Although using floppies to share files is no longer in fashion, we continue to exchange documents using removable media. Writable CDs are sufficiently inexpensive that we do not think twice about burning some files onto them and passing them out like candy, and writable DVD media are heading in the same direction. Other types of removable storage devices that have gained significant popularity are USB keychain drives and flash media such as SecureDigital and CompactFlash cards. As long as people continue to exchange files through such removable media, viruses will have a way to spread from one system to another. You should be on the lookout for victims transporting infected files on USB keychain drives.

E-Mail and Downloads

Of course, there is a way to share files without relying on removable media. E-mail is one of the most convenient and popular ways of exchanging information. Although the body of a plain text message cannot carry executable code, its attachments surely can. An unsuspecting user can e-mail an infected document to a colleague or a friend even more easily than by using a floppy disk.

The most memorable malware outbreaks associated with the use of e-mail attachments have been those that involve automated techniques in which malicious code e-mails itself to potential victims.

Viruses can also get into our networks through the files that we download from Web sites or newsgroups. The Melissa virus, for example, is believed to have entered the world through a posting to the newsgroup that contained a file called List.doc. Similarly, any executable or a document obtained from a remote Web server might be infected with a virus. Download the file, run it, and you've just inadvertently invited a virus onto your system.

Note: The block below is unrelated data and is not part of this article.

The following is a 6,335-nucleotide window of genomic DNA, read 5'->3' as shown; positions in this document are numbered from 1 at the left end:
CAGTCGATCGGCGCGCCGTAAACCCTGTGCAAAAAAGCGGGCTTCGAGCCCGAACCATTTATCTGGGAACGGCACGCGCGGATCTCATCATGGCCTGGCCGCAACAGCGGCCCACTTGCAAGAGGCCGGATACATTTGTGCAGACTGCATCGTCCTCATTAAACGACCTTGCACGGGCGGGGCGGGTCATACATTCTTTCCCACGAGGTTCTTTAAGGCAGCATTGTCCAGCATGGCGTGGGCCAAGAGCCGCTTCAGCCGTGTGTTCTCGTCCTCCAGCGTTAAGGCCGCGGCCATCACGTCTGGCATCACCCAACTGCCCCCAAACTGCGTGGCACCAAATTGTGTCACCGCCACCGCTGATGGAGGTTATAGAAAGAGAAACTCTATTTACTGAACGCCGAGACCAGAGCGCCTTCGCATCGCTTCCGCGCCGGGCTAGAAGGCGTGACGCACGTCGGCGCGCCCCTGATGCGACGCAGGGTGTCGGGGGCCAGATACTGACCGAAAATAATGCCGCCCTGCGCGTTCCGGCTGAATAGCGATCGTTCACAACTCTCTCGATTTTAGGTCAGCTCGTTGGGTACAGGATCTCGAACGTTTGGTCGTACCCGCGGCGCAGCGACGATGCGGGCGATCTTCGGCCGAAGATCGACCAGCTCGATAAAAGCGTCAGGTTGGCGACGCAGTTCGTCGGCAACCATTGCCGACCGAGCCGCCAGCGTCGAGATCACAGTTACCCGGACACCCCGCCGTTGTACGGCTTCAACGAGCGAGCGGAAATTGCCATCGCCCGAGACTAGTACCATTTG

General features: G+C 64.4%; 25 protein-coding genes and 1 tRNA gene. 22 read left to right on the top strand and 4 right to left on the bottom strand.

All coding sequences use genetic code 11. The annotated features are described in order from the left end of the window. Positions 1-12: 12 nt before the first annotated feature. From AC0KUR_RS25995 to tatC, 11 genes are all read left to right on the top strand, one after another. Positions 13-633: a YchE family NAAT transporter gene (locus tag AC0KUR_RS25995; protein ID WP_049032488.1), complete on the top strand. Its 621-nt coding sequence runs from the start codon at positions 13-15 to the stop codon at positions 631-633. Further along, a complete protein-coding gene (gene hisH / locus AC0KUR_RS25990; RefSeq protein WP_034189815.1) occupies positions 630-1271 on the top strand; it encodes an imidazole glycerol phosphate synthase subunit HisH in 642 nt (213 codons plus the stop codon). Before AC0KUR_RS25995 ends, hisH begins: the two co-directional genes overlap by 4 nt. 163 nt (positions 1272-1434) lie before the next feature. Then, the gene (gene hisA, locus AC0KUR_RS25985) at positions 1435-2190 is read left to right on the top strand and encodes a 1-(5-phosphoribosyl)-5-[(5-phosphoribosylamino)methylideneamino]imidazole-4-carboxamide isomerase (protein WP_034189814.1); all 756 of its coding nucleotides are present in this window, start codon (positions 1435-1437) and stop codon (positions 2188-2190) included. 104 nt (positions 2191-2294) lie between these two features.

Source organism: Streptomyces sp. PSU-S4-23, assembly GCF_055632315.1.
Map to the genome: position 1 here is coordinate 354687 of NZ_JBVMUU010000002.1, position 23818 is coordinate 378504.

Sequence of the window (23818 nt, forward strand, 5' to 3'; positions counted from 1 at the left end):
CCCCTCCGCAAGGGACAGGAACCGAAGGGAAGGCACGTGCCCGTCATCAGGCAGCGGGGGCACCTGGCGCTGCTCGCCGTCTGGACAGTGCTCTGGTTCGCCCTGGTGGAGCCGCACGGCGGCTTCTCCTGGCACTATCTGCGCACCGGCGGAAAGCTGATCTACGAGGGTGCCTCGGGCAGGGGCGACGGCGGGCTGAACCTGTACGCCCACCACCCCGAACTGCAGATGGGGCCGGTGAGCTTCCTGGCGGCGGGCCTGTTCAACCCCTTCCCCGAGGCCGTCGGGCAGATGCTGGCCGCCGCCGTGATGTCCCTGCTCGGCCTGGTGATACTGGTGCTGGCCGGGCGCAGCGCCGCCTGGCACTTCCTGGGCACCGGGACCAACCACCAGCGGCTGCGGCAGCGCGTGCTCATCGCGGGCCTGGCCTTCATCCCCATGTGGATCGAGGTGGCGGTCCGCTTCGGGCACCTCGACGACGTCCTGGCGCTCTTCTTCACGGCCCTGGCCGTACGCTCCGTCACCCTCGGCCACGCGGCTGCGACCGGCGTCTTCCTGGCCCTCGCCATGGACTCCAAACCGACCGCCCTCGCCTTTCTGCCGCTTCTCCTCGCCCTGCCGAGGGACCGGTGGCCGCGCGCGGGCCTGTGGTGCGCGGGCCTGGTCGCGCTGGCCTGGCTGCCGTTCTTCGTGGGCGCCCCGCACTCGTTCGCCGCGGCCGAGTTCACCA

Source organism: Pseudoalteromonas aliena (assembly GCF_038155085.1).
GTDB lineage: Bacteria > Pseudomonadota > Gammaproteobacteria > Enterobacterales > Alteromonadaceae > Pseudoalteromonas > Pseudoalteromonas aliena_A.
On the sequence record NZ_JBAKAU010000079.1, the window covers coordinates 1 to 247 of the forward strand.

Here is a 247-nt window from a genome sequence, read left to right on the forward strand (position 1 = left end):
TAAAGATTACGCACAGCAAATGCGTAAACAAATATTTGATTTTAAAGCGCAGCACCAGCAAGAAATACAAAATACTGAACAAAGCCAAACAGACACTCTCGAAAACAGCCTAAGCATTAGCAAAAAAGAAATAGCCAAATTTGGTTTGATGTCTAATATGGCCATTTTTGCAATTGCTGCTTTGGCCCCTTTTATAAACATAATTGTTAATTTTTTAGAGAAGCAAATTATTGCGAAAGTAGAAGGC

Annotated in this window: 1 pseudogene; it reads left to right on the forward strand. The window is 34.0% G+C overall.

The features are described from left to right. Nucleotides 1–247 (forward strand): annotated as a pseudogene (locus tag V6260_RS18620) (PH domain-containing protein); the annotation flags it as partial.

Shared Directories

Yet another way in which people assist viruses in reaching new systems is by storing infected files in shared directories. Furthermore, the same techniques that viruses use to traverse directories on a local system can allow them to seek out and infect files located on shared directories that are located on a file server. Various file-sharing mechanisms could propagate viruses, including Windows file sharing via the Server Message Block (SMB) protocol, Network File System (NFS) shares, or even peer-to-peer services like Gnutella, Kazaa, and Morpheus.

A multiuser file server is a prime location for malware because there is a good chance that one user's document or program saved to a shared directory will be accessed by another user coming from a different PC. The file server acts as a common infection point, where various machines exchange virus-contaminated files. Conveniently, such centralized storage mechanisms also provide us, the defenders, with the ability to detect and eliminate known viruses in one shot by scanning the server with antivirus software.